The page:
As a police officer in Colorado I watched as other cops went through some extremely uncomfortable and destructive internal affairs investigations. Some involved allegations of use of excessive force, which is a career-ending accusation if it is sustained. Others involved more personal issues, such as an argument with a neighbor over a barking dog, or an argument with one’s spouse. There was a period of time in the 1980s when we had an inordinately high number of “Professional Standards” investigations in progress – many of which turned out to be frivolous and without factual basis. But the stress and distress of being under the microscope is a morale-destroying experience.
The net effect of this atmosphere was repressive, to say the least. I remember our upper level administrators assuring us that internal affairs investigations are entirely confidential and not available for public consumption. Later on in my career I watched as that assurance turned out to be a lie. Attorneys can and do obtain Court Orders to open an officer’s personnel file and bring it to light in a Court of law. It’s all a matter of public record for a cop. Everything.
British novelist George Orwell, whose birth name was Eric Arthur Blair (1903-1950), painted a rather grim futuristic portrait in 1949 with his novel Nineteen Eighty-Four. He lived for only six months after its publication. I read that book when I was in junior high school. While Big Brother, the ever-present, all-seeing, all-knowing, thought-policing entity known as The State, is a major theme in the story, there are other levels of invasive, disturbing ideas to contemplate – especially in today’s world. And they have all come true for us.
One such idea, which is really a fact of our lives, is that there is no privacy remaining for any of us – not in our trips to the bank or the grocery store, not in our vacation travels, and not in our communications. We are under some sort of surveillance day and night, as surely as if we were locked up in a prison.
The United States Post Office now photographs every piece of mail which passes through that institution. Every written or telephonic communication becomes a recorded piece of potential evidence for the NSA to call up and use for whatever purpose it may deem necessary. Much has been made of Hillary Clinton’s use of a private email server while she was Secretary of State. Whatever you may or may not believe about the propriety of Mrs. Clinton’s alleged email use, or whether you believe or disbelieve anything which has been reported about the issue, the truth is that somewhere out there in the ether-net there is a record of every communique she ever wrote and sent. And there is no way to know exactly who has been reading her emails.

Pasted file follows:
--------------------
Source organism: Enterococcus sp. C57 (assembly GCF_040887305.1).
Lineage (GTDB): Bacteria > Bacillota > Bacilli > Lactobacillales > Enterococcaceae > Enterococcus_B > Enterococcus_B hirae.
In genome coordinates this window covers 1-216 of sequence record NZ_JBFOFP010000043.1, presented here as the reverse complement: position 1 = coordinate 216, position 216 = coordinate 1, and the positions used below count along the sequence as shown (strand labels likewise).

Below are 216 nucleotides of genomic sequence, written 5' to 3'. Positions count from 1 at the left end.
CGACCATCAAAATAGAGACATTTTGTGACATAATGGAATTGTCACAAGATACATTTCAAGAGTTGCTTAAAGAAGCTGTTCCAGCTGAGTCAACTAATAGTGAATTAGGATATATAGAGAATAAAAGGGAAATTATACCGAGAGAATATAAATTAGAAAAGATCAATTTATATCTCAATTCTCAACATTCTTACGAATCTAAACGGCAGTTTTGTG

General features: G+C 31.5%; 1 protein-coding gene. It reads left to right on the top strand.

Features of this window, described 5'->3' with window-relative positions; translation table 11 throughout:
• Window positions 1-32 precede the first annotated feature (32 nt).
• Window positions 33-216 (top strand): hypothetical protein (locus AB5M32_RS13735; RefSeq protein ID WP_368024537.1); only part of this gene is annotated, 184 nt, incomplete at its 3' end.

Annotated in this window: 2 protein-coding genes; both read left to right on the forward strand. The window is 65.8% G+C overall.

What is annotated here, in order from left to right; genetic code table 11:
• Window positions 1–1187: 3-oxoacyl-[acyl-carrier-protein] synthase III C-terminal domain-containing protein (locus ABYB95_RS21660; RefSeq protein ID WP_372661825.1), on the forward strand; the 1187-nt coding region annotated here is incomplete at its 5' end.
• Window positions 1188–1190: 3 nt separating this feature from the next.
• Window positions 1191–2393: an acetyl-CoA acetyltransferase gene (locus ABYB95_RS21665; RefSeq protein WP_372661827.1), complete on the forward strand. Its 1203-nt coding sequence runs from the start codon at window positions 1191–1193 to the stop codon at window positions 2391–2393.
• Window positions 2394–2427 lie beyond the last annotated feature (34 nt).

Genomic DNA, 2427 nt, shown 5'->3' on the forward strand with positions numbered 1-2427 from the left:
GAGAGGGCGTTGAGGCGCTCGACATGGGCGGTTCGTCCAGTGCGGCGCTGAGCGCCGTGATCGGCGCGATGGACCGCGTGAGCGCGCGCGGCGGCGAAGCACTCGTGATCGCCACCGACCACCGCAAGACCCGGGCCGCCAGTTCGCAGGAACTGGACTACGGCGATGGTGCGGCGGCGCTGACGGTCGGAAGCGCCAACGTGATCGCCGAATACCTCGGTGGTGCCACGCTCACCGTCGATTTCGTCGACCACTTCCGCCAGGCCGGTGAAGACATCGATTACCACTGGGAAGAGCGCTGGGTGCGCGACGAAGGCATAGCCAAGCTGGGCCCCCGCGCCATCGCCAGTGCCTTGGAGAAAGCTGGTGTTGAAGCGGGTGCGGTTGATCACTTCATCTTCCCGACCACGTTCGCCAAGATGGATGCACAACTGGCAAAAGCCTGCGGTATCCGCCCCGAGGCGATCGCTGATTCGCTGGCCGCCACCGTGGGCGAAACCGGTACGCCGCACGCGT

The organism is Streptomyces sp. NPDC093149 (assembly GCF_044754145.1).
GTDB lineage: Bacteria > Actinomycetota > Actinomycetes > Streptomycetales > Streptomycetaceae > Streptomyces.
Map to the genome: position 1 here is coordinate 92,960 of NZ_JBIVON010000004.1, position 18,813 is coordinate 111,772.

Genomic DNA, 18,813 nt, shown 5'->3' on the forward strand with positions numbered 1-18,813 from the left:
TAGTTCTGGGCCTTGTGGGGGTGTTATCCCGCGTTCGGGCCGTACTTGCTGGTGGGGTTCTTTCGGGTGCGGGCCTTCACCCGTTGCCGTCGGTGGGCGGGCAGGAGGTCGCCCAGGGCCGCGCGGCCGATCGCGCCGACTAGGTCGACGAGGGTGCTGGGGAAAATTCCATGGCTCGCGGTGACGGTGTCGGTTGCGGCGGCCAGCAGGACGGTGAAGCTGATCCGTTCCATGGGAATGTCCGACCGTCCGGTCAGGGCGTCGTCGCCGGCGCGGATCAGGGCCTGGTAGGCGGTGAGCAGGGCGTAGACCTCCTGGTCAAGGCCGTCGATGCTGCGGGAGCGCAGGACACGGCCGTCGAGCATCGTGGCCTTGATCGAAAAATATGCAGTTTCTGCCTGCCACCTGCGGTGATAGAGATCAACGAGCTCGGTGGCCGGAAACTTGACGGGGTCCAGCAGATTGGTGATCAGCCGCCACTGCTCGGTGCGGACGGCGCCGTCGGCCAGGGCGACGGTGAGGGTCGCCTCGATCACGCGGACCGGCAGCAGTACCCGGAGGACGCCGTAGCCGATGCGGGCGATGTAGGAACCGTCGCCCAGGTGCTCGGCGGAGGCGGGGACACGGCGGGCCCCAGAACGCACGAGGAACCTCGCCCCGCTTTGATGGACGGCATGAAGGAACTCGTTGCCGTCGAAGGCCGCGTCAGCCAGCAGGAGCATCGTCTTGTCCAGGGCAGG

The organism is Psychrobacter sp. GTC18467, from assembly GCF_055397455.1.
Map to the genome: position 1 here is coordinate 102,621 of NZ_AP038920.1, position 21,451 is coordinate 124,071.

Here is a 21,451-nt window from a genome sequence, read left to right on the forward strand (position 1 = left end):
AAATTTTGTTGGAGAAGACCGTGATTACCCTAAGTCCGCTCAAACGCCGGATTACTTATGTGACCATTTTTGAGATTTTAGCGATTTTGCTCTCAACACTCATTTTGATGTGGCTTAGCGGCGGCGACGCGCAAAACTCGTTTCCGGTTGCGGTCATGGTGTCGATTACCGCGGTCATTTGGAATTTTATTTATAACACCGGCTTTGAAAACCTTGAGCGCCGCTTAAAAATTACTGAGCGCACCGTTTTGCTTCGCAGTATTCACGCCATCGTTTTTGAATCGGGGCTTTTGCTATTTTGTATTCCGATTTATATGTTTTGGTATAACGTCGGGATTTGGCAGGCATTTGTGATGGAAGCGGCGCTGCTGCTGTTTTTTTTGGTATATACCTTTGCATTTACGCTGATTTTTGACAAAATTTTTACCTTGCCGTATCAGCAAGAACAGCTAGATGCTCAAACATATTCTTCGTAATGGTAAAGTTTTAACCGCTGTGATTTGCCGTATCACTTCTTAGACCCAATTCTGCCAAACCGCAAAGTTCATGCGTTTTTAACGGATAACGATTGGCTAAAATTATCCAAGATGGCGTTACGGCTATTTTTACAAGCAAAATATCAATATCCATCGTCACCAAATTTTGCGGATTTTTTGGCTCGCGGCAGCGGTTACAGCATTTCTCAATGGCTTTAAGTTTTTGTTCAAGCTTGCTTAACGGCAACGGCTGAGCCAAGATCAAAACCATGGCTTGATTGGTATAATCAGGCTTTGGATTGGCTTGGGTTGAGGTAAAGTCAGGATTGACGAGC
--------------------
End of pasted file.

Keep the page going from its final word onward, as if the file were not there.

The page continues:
Likewise, none of us in private life can possibly know when our emails are being read – or by whom. Hackers and snoopers, whether from within or without our households, can read what we’ve written and leave no trace of their visits. There’s something to think about.
Here’s a News Flash: “Private messages” on Facebook are not really private messages. I deactivated my account several years ago when the Facebook computer kept prodding me to provide more and more personal information. And I got exasperated with watching people post their contentious personal issues for the entire world to see. It’s pretty common knowledge that any attorney’s divorce investigation includes a capture and inspection of the opposing spouse’s Facebook postings. And a Court Order to turn over records is a Court Order. It must be obeyed by the social network providing the service.
So, welcome to George Orwell’s world. Welcome to our veritable prison, where nothing we do, say or write is in any sense of the word private.
One thought is comforting. (Yes, so far, one may still think his own thoughts in privacy.) George Orwell doesn’t have to worry about any of this.